Thursday, March 19, 2015

fire damages three georgia avenue restaurants, including quarry house tavern

A big fire this morning severely damaged three restaurants in downtown Silver Spring, including the Quarry House Tavern, Mandarin, and Bombay Gaylord, all located at Georgia Avenue and Bonifant Street.
The restaurants this morning after the fire. All photos by Pete Tan unless noted.
The entrance to the Quarry House this morning.

According to Channel 7, bargoers at the Quarry House, located in the basement beneath Bombay Gaylord, noticed smoke and called 911 before evacuating. Over 100 firefighters came to the scene; one firefighter was injured and about a dozen people were displaced, but thankfully no patrons were hurt.

The Post says it may have been an electrical fire. The fire caused about $750,000 in damage; pictures show charred furniture and walls inside Mandarin and Bombay Gaylord, but we've got no word on the status of the Quarry House.

Monday, March 16, 2015

an entire student neighborhood in college park bites the dust

New investment is pouring into College Park, seeking to turn this town known for undergrads and traffic into an urban hub for all ages. As part of that transformation, the famous Knox Boxes student neighborhood is transforming from the ground up.

Former Intersection of Guilford and Hartwick, Knox Boxes
College Park's Knox Boxes are just a memory. All photos by the author unless noted.


For decades, the Knox Boxes epitomized the University of Maryland's image as a party school. The cluster of 25 low-rise 1950s-era brick apartment buildings was just south of the campus, behind the seedy bars and pizza joints on Route 1.

Knox Boxes, Guilford and Hartwick, 2006
The same intersection (Guilford Drive and Hartwick Road) in 2006.


For many undergrads, a Knox Box apartment was their first taste of living on their own, and the small backyards and proximity to other neighbors made for comfortable college living.

But they were also cheaply built and poorly maintained. During my freshman year at Maryland, two students died in separate Knox Box fires.

As Maryland became known more for academics than basketball riots, the university and the City of College Park started looking at ways to redevelop the Knox Boxes.

Getting multiple landlords to sell was difficult, but by 2013, a single owner had purchased most of the Knox Boxes. That year, the city approved a plan from developer Toll Brothers, usually known for suburban McMansions, to replace the Knox Boxes with Knox Village, a luxury student apartment complex for over 1,500 students.

Friday, March 6, 2015

expand route 29 to build a sidewalk? why not just build the sidewalk

Maryland highway planners say four new interchanges on Route 29 in eastern Montgomery County will cut congestion, improve pedestrian and bicycle safety, and make it easier to build bus rapid transit. But the designs they've proposed would actually make all three of those things worse.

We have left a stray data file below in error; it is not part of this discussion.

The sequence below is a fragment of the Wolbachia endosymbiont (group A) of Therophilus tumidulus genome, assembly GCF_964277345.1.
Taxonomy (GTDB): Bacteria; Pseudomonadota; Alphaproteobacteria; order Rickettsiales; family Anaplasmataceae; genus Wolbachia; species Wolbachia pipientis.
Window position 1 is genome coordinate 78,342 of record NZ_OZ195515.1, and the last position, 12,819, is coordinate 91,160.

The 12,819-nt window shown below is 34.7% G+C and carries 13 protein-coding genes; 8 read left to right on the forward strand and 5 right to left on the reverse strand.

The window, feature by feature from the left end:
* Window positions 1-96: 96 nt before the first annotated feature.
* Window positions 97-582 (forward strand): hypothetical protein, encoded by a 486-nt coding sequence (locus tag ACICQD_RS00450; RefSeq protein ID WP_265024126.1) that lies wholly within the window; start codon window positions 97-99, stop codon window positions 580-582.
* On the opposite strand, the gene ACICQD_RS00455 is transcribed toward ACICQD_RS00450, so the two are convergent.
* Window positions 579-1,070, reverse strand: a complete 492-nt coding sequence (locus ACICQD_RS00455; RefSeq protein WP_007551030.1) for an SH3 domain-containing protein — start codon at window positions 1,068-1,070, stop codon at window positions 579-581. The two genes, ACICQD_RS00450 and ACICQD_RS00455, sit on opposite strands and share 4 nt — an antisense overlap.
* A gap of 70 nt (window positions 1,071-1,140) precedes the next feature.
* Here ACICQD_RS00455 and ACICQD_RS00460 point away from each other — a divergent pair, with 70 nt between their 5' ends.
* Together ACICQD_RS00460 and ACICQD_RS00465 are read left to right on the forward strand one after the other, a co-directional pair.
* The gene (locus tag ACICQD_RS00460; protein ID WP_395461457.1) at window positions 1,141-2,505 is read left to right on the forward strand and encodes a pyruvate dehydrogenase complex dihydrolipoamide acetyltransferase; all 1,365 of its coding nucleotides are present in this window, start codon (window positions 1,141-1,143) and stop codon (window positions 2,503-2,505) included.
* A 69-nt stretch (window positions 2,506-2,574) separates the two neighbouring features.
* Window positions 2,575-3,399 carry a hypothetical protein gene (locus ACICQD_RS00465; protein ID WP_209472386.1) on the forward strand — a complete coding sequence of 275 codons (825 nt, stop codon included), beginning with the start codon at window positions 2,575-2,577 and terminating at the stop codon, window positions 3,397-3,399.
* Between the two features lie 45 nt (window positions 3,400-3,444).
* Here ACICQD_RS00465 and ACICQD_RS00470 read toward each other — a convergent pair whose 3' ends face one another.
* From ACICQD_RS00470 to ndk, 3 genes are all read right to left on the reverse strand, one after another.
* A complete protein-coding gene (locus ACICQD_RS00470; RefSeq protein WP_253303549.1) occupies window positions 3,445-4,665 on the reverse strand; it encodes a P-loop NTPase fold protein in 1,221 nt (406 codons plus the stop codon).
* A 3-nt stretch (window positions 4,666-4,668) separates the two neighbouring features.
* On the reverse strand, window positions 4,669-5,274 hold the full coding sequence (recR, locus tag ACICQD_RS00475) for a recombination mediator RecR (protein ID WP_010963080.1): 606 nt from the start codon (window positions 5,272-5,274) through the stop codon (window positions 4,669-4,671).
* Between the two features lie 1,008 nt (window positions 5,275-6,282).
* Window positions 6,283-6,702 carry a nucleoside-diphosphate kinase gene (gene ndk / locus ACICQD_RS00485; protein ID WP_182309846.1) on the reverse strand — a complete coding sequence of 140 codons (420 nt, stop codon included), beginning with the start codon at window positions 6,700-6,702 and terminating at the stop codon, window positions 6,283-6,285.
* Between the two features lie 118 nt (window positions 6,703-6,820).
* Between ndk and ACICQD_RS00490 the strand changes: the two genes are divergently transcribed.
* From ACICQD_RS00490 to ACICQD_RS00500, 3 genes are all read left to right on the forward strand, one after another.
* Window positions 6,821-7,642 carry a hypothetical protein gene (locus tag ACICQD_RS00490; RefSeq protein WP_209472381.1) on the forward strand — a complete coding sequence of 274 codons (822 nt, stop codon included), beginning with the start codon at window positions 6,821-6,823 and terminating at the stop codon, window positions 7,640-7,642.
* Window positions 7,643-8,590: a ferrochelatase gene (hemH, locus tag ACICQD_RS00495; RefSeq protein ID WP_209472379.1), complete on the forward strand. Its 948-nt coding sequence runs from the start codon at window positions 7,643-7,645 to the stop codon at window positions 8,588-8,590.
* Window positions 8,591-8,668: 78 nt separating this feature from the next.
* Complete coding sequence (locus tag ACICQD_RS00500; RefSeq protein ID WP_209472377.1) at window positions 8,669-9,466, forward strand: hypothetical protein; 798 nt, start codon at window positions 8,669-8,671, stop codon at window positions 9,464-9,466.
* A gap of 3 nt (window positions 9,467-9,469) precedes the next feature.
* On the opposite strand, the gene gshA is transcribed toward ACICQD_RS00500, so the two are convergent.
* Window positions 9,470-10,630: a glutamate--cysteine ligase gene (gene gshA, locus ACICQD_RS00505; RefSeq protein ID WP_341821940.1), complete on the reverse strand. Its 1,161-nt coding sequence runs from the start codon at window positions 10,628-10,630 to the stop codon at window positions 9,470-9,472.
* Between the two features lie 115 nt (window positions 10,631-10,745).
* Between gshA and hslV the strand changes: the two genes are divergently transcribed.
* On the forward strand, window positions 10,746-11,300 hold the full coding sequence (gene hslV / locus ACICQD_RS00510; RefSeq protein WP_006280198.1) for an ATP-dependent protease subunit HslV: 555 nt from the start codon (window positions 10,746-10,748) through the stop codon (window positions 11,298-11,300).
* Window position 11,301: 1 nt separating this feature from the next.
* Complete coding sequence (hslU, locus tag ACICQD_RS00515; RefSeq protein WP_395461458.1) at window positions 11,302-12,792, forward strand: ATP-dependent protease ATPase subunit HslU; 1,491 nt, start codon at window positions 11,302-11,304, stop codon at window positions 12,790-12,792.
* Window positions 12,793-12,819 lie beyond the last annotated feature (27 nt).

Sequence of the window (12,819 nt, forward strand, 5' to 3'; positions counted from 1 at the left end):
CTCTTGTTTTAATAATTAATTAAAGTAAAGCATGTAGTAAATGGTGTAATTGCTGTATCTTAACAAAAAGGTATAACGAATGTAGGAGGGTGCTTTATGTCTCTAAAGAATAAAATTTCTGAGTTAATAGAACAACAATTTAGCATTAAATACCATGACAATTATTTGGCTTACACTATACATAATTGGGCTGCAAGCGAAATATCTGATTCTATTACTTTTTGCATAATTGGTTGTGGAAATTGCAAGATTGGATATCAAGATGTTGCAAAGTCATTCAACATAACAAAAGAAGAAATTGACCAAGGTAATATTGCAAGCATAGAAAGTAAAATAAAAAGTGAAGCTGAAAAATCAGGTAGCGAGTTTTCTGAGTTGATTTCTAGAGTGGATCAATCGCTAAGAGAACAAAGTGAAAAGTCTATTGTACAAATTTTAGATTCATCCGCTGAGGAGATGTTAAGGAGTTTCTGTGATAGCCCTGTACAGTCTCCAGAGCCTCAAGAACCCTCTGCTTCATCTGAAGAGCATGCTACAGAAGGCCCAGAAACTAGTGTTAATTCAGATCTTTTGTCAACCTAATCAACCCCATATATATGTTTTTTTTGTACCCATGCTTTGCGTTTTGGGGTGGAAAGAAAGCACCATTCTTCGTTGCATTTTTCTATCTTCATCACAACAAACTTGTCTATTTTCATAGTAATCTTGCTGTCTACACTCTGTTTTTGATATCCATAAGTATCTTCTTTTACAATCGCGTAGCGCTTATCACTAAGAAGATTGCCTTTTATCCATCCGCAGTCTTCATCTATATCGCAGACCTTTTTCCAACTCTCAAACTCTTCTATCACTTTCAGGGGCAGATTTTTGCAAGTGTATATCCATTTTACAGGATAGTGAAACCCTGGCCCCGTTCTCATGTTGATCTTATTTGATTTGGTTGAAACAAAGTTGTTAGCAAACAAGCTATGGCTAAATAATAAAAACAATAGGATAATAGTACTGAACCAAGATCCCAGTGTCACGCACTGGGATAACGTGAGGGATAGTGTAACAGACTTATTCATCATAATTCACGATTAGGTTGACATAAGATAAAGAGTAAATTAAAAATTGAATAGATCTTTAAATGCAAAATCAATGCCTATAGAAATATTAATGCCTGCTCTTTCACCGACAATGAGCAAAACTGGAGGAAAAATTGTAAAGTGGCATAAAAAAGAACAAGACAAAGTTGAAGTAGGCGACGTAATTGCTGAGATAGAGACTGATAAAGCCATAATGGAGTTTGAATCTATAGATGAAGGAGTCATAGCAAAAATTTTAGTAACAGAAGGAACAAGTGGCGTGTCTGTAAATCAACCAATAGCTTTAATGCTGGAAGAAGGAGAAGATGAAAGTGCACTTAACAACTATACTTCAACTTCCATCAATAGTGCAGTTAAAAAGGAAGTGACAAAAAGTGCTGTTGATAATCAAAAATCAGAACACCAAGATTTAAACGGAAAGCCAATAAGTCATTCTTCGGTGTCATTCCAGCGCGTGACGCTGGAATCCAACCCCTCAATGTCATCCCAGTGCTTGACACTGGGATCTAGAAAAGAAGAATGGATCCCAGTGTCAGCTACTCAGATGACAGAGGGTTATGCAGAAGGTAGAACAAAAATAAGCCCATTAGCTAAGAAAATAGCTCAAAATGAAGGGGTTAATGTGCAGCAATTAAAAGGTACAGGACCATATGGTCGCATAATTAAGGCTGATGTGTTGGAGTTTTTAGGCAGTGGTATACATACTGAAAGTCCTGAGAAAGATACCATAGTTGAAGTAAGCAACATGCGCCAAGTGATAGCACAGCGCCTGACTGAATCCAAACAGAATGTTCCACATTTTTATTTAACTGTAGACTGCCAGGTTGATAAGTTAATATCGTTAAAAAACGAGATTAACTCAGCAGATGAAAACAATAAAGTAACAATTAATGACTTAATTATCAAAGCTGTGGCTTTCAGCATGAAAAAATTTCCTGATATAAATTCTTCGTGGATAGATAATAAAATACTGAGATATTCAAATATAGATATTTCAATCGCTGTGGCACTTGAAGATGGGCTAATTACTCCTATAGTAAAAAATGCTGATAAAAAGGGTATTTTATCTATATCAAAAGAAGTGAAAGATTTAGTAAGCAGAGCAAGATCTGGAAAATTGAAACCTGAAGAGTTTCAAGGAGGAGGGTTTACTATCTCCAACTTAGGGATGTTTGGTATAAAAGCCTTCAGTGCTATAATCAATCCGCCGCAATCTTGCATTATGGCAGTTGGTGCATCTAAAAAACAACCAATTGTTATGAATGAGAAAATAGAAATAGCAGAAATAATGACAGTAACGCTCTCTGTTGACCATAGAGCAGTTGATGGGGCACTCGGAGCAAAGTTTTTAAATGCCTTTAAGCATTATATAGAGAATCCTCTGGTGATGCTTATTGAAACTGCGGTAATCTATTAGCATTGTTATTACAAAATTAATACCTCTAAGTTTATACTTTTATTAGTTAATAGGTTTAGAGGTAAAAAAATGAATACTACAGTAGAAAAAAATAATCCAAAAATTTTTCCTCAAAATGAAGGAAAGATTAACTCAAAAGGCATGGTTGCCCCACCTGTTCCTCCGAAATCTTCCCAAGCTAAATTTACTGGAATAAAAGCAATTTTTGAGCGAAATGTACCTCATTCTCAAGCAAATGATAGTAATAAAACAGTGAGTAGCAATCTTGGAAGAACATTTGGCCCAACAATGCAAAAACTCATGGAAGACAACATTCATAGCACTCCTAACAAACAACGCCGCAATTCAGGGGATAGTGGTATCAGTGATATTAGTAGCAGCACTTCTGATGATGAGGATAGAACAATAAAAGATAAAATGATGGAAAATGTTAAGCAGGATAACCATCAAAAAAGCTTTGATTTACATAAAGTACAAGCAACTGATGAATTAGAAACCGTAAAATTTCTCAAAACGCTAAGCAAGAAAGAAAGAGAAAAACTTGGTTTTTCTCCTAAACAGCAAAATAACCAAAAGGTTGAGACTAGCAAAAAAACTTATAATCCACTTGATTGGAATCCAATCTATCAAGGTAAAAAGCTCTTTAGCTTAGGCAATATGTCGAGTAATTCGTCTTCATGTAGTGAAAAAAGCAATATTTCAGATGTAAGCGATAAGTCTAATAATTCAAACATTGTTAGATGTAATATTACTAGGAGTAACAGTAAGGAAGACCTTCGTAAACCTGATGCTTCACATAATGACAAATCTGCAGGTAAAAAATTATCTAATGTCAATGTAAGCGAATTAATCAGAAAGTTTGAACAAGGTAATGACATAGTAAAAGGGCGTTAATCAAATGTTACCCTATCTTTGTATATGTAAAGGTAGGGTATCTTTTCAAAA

One of four proposed interchanges along Route 29 in Montgomery County, with north on the right side. Image from the Maryland State Highway Administration.

For decades, Maryland highway planners have been trying to turn Route 29 between New Hampshire Avenue in Montgomery County and I-70 in Howard County into a freeway. They recently unveiled new designs for a $128 million interchange at Route 29 and Fairland and Musgrove roads, just south of the Intercounty Connector. Today, both roads intersect Route 29, also known as Columbia Pike, at separate stoplights.

Under the state's proposal, Musgrove Road would become a dead end street on the west side of Route 29, while on-ramps and off-ramps would connect the east side of 29 to its northbound lanes. Fairland Road would go from four lanes to six and only have access to 29 going south.

If the project gets funding, construction could get underway in 2018.

Maryland has already built interchanges along Route 29 in Howard County and in Montgomery County at Cherry Hill Road, Briggs Chaney Road, and Route 198. In 2002, plans to build four more interchanges at Fairland and Musgrove roads, Stewart Lane, Tech Road, and Greencastle Road were put on hold and the focus shifted to the Intercounty Connector. In 2013, then-Governor Martin O'Malley revived the projects.

Wednesday, February 18, 2015

maryland considers building the purple line, but with less frequent service

Maryland's new transportation secretary, Pete Rahn, is looking at ways to build the Purple Line more cheaply. While changing the route or swapping out light rail for buses aren't on the table, Rahn says that less frequent service is one possibility.

purple line at east-west highway
The Purple Line could look like this. Rendering from the MTA.


Formerly the transportation secretary in Missouri and New Mexico, Rahn recently told the Washington Post he wants to take a "practical design" approach to the proposed light-rail line between Bethesda and New Carrollton. The $2.4 billion project already has federal and local funding, and Governor Larry Hogan has set aside some money in the state budget.

Hogan has asked Rahn to find ways to reduce costs. One way to do that, Rahn says, is to make the service less frequent. This might save money now, but it might make the Purple Line less effective while increasing costs in the future.